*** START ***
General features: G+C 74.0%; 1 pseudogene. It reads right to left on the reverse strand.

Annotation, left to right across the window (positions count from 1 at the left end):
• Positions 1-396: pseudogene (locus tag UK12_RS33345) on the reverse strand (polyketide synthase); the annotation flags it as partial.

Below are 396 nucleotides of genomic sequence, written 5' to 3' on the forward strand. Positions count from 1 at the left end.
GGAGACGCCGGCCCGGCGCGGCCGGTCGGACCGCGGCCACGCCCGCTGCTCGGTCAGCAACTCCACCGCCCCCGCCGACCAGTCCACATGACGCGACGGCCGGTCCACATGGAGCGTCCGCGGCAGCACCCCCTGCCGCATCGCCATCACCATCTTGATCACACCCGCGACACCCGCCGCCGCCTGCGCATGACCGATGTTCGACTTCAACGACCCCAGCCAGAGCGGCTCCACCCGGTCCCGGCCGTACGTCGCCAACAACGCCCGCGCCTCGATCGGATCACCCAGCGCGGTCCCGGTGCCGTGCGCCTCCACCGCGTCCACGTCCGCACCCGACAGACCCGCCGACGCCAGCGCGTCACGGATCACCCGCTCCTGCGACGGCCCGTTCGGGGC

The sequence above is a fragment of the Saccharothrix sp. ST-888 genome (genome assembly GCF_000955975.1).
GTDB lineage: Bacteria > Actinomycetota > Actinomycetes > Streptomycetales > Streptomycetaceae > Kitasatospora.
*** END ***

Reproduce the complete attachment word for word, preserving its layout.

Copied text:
General features: G+C 74.0%; 1 pseudogene. It reads right to left on the reverse strand.

Annotation, left to right across the window (positions count from 1 at the left end):
• Positions 1-396: pseudogene (locus tag UK12_RS33345) on the reverse strand (polyketide synthase); the annotation flags it as partial.

Below are 396 nucleotides of genomic sequence, written 5' to 3' on the forward strand. Positions count from 1 at the left end.
GGAGACGCCGGCCCGGCGCGGCCGGTCGGACCGCGGCCACGCCCGCTGCTCGGTCAGCAACTCCACCGCCCCCGCCGACCAGTCCACATGACGCGACGGCCGGTCCACATGGAGCGTCCGCGGCAGCACCCCCTGCCGCATCGCCATCACCATCTTGATCACACCCGCGACACCCGCCGCCGCCTGCGCATGACCGATGTTCGACTTCAACGACCCCAGCCAGAGCGGCTCCACCCGGTCCCGGCCGTACGTCGCCAACAACGCCCGCGCCTCGATCGGATCACCCAGCGCGGTCCCGGTGCCGTGCGCCTCCACCGCGTCCACGTCCGCACCCGACAGACCCGCCGACGCCAGCGCGTCACGGATCACCCGCTCCTGCGACGGCCCGTTCGGGGC

The sequence above is a fragment of the Saccharothrix sp. ST-888 genome (genome assembly GCF_000955975.1).
GTDB lineage: Bacteria > Actinomycetota > Actinomycetes > Streptomycetales > Streptomycetaceae > Kitasatospora.